Entertainment

Who Would You Rather?: Robert Downey, Jr. vs. Jude Law

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We recap the Sherlock Holmes stars’ bumpy careers and dazzling cheekbones.

BY PHIL NUGENT
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We here at Nerve fully subscribe to the idea that smart is sexy. Does that mean that Sherlock Holmes, pop mythology’s most enduring image of the smartest man in the world, is also one of the sexiest? In Arthur Conan Doyle’s original stories, Holmes was a chivalrous misogynist with antifreeze in his veins. But Guy Ritchie’s new movie — starring Robert Downey, Jr. as Holmes — is hardly the first time that a heartthrob has been served up as the great detective.

The real innovation of Ritchie’s film is the casting of another perennial Sexiest Man Alive, Jude Law, as Holmes’s sidekick Dr. Watson, a character often depicted as a pear-shaped bungler and one never previously associated with any sort of flash. When these competing pin-up idols meet on the field of battle, who will be the victor, the one who makes the audience sigh the loudest? Sherlock Holmes would recommend that we examine the evidence.

1. Back to School (1986)

Fresh from a stint on Saturday Night Live, the twenty-one-year-old Downey uses his supporting role in the Rodney Dangerfield vehicle Back to School to establish a new rule for movies: if you can’t take your eyes off the goofy guy with blue hair who’s billed after Burt Young, you’re probably looking at a star in the making.

2. Two Girls and a Guy (1997)

Director James Toback’s lascivious low-budget film Two Girls and a Guy (mostly filmed in an apartment, with the cast of three alluded to in the title) is basically an excuse for Downey to show how little help he needs to carry a movie. Don’t try this at home.

3. Gattaca (1997)

In one of his first attention-getting roles, in the sci-fi film Gattaca, Law plays a damaged inhabitant of a society in which selective breeding ensures that everyone will, well, look like Jude Law. Because he gets the chance to play angry and bitter, Law comes across as a lively presence in this drowsy setting. Appearing opposite Ethan Hawke can only have helped.

4. The Talented Mr. Ripley (1999)

In a shift away from Gattaca, Law plays the nicest person in The Talented Mr. Ripley, a slumming rich boy in Italy who’s murdered by a sad, psychotic poor boy who wants to swipe his identity. Law turns out to be that rare performer who can make niceness attractive, though it does the movie no good that you miss him when he’s gone.

5. Ally McBeal (2000)

Downey’s pre-comeback comeback role on Ally McBeal announced his arrival at an older, more experienced level of romantic sadness, and peaked with the holiday episode in which he sang Joni Mitchell’s "River." Docked a notch because it led to his decision to record an album that’s harder to forgive than anything he was arrested for.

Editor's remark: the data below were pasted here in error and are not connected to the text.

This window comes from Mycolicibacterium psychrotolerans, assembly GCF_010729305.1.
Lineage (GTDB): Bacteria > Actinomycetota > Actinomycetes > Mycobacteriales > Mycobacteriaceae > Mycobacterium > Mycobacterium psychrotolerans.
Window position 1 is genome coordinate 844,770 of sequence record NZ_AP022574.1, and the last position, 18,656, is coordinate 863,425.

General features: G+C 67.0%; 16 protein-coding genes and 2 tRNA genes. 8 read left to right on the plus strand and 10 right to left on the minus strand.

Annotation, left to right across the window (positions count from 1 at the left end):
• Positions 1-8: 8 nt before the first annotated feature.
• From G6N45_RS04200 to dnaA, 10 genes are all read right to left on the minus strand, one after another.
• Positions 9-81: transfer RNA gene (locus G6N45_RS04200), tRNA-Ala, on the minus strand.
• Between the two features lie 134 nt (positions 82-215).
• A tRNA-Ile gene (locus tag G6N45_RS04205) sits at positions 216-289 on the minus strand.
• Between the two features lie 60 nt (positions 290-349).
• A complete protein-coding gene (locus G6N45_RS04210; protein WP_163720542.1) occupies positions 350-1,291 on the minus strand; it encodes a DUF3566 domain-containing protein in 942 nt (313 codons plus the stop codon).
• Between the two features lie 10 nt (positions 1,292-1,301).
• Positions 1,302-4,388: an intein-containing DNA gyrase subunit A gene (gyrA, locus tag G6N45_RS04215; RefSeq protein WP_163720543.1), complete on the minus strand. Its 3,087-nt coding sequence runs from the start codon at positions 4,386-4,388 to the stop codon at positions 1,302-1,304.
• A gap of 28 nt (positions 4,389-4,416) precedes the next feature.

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6. A.I. (2001)

With his movie career still young, Law’s gorgeousness was already so well-established that he could spoof it with a role like Gigolo Joe in A.I. His robot stud provides the only light touches in a movie centering on a little robot boy and his talking teddy bear, and once again, you miss him when he exits the proceedings too early.

7. "I Want Love" (2001)

In his first job after the drug bust that cost him his Ally McBeal gig, Downey, looking appropriately harried and weather-beaten but game, starred in the video for Elton John’s "I Want Love", lip-syncing to the entire song in a single take. Oddly enough, it suggests a sequel to Less Than Zero if his character had grown a brain and somehow survived his twenties. And if there hadn’t been anyone else in that movie. Which there might just as well not have been.

8. Road to Perdition (2002)

Making fun of your own sexiness is one thing; trying to get points for hiding it behind a makeup job that puts the "Ugh!" in ugly is another. As a bug-eyed hitman who learned about dental hygiene from Bobby Peru, Law shows that he can manage to be grotesque. But he also shows that grotesquerie can be quite boring.

9. Alfie (2004)

Law’s bankability took a big hit when he started being asked to carry big movies by himself. He couldn’t supply enough acting invention or personal charisma to jolt these roles into full sustained life, so his reputation as a thinking person’s sex symbol took a hit too. This unnecessary remake of the 1966 movie about a Cockney Casanova proved especially embarrassing, since it stacked him unfavorably against the star of the original, the sainted Michael Caine.

10. Iron Man (2008)

Our newly buff hero’s belated graduation to mainstream stardom spelled out his career philosophy in a simple zen koan: saving the world may be sexy, but saving the world in between dissipated wisecracks is sexier.